New Zealand’s “Three-Strikes” to End Public Wi-Fi?

New Zealand’s “Three-Strikes” to End Public Wi-Fi?

The Copyright (Infringing File Sharing) Amendment Bill, though it repeals the controversial Section 92A of the Copyright Amendment (New Technologies) Act, still holds the owner of an Internet connection liable for all actions carried out by any user of that connection.

Last week we reported how New Zealand had passed a bill that puts in place a “three-strike” graduated response system to combat illegal file-sharing, and already locations that provide customers with free Wi-Fi service are wondering what the new law means for them.

“It’s been hugely successful since we put it [free Wi-Fi] in three or four months ago, you’ll never see more laptops in your life,” said Rob Parry, a McDonald’s owner in the NZ town of Rotorua.

He said he’s not sure if the law would hold his business liable for infringing customers, and would be “mortified” if it did, but in any event says his IT dept is on the case and will let him know if the service needs to be curtailed in any way to comply with the new law.

The law has its roots back in 2008 when the Copyright Amendment (New Technologies) Act was first passed. It was scheduled to take effect March 27th, 2009, but the ensuing public outcry and the refusal of at least one ISP to participate forced New Zealand Prime Minister John Key to throw out the controversial Section 92A, aka “threes-strikes” response.

“An ISP must adopt and reasonably implement a policy that provides for termination, in appropriate circumstances, of the account with that Internet service provider of a repeat infringer,” reads Section 92a.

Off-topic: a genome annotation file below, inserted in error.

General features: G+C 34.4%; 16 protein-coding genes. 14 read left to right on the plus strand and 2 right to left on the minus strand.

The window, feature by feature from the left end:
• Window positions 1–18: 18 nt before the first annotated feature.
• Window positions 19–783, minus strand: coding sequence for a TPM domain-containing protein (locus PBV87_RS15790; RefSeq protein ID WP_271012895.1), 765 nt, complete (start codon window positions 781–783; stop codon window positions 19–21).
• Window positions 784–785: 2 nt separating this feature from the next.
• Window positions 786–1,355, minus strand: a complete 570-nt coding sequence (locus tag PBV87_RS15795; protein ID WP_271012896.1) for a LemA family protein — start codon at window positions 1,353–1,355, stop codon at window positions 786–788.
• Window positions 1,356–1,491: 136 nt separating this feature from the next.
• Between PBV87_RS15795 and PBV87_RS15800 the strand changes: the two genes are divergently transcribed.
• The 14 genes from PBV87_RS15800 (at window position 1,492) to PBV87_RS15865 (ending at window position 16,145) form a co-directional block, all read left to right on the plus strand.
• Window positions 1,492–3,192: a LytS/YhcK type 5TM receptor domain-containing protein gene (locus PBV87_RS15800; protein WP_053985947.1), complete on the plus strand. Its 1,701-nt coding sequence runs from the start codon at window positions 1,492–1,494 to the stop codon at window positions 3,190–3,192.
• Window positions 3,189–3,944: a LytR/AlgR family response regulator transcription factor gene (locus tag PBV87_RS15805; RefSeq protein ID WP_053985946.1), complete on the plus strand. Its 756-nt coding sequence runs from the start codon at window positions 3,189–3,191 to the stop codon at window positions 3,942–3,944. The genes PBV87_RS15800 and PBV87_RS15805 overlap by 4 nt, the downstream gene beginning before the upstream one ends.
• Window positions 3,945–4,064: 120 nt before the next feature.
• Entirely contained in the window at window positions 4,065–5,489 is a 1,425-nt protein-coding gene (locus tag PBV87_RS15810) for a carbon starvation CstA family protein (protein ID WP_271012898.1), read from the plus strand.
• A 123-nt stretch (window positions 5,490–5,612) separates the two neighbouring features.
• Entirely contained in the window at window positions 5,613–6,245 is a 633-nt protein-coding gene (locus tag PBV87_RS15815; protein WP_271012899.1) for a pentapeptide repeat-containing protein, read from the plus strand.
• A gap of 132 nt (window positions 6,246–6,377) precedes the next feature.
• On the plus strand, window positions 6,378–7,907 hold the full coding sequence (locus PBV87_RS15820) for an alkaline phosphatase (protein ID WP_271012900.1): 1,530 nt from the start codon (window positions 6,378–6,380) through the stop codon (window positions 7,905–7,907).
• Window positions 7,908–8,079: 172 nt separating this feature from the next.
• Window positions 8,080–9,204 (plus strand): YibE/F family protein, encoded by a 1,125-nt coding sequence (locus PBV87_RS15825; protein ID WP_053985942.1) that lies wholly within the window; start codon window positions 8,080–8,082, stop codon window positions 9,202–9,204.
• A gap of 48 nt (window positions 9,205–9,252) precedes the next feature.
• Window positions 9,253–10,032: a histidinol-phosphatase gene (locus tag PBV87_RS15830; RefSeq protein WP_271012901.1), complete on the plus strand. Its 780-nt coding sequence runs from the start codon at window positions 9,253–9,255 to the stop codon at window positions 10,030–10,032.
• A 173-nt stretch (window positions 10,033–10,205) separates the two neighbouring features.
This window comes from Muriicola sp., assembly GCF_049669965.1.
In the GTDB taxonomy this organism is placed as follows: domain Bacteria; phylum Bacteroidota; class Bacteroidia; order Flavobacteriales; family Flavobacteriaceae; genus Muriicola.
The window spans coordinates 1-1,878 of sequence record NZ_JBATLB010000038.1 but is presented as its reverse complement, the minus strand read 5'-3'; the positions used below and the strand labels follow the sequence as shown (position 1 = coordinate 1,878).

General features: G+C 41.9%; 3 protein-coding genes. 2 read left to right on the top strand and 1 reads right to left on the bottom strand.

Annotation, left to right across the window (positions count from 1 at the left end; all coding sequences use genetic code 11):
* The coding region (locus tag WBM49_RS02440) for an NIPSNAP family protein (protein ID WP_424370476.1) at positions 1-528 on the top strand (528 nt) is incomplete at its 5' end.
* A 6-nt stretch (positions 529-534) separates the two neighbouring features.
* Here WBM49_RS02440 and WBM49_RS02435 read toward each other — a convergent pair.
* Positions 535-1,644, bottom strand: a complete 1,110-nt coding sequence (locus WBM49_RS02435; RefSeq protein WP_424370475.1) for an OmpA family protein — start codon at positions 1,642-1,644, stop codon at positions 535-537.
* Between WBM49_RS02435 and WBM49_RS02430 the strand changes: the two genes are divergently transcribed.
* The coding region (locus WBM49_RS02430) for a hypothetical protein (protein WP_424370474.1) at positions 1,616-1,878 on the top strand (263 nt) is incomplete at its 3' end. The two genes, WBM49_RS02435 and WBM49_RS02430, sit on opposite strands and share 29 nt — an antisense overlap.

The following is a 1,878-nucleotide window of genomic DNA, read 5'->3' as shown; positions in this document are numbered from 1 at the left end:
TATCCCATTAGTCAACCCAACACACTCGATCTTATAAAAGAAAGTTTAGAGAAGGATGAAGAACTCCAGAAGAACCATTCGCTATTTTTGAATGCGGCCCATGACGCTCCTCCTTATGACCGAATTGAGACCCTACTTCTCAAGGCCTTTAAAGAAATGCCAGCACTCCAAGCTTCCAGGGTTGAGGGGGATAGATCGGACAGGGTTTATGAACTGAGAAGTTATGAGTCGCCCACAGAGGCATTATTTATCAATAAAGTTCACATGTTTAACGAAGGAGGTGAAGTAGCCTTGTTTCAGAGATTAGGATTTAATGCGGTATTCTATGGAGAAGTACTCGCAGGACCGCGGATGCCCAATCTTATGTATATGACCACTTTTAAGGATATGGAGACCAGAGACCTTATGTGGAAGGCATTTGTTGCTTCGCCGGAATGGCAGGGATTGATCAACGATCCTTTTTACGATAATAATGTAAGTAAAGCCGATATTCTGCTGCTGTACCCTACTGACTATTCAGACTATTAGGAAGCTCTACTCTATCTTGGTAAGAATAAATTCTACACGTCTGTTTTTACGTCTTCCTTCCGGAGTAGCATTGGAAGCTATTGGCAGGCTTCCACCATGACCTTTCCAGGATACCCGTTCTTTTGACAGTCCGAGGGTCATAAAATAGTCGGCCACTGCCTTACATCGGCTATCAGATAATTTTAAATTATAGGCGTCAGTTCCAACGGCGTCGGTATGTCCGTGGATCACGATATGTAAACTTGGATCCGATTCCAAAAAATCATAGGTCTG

The Copyright (Infringing File Sharing) Amendment Bill repeals Section 92A of the Copyright Act and replaces it with a new process that initially suspends the power to disconnect repeat infringers.

The problem is, and always will be when it comes to holding an IP address and not actual users responsible, you’re going to inevitably hold multiple, and likely innocent people, responsible for the actions of a few.

The new law still means that the owner of an Internet connection is still liable for all actions carried out by any user of that connection, meaning that many public Wi-Fi services will have to be severely curtailed or eliminate altogether.

Andre Jansen, manager of Fun Factor in the same town of Rotorua, says he thinks the bill should be limited to home Internet connections.

“There should be an amendment to confine the bill to home users and not to businesses,” he said. “With big commercial businesses that are using 40 different computers, it will be like finding a needle in a haystack tracing who was downloading.”

A similar “three-strikes” regime was passed in the UK last April via the Digital Economy Act, and that too means a de facto ban on public Wi-Fi.

When it comes down to it, unless you treat business Internet connections differently from those at home you’re going to lead to an end to public Wi-Fi as we know it. The ensuing decrease in the free and open flow of information in the public sphere would unquestionably be a much greater harm to society than decreased CD sales ever could be.

Stay tuned.

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